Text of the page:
The nymph of a well in Latium, famous for its excellent healing qualities. Its water was used in nearly all sacrifices,1 and a chapel was dedicated to its nymph at Rome in the Campus Martius by Lutatius Catulus; sacrifices were offered to her on the 11th of January both by the state and private persons.2 A pond in the Forum, between the temples of Castor and Vesta, was called Lacus Juturnae, whence we must infer that the name of the nymph Juturna is not connected with jugis, but probably with juvare. She is said to have been beloved by Jupiter, who rewarded her with immortality and the rule over the waters.3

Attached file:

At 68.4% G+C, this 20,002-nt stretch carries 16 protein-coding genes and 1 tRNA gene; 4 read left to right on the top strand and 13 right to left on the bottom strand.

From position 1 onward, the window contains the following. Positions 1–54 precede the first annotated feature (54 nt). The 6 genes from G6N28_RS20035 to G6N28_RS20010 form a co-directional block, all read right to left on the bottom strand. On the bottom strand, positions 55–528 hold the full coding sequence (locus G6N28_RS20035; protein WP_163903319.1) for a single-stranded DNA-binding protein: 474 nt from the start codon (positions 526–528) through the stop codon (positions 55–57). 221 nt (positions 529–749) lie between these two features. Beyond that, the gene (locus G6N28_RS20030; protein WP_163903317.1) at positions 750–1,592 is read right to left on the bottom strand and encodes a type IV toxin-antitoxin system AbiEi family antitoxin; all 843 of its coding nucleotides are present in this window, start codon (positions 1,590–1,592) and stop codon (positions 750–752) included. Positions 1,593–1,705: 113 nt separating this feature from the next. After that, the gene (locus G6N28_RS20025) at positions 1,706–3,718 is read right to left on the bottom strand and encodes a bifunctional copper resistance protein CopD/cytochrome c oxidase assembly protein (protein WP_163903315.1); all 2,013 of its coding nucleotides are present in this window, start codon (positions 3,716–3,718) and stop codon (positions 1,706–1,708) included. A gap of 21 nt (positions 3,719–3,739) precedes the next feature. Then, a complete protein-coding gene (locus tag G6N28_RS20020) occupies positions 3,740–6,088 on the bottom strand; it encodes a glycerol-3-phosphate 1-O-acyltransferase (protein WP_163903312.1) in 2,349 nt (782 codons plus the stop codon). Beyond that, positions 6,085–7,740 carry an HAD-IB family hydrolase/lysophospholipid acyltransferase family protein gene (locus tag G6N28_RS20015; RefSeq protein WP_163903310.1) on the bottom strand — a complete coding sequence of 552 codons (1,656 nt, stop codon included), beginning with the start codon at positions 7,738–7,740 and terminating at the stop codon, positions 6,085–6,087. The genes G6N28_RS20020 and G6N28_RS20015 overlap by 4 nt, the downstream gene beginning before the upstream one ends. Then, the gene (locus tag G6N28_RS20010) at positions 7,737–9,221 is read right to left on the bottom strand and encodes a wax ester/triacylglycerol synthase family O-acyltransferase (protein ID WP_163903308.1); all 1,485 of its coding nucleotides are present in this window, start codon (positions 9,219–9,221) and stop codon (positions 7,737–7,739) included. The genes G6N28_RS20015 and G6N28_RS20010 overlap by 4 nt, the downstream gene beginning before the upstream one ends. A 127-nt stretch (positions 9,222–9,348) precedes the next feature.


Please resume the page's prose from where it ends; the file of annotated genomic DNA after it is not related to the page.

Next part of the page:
- Servius on Virgil's Aeneid xii, 139; Varro. On the Latin Language v, 71.
- Ovid. Fasti i, 463; Servius, l.c.
- Virgil. Aeneid xii, 140, 878; Ovid. Fasti ii, 585, 606;
- iii, 29.
- Hartung, J.A. Die Religion der Römer. Vol. 2, p. p. 101 ff.
- Smith, William. (1870). Dictionary of Greek and Roman Biography and Mythology. London: Taylor, Walton, and Maberly.
This article incorporates text from Dictionary of Greek and Roman Biography and Mythology (1870) by William Smith, which is in the public domain.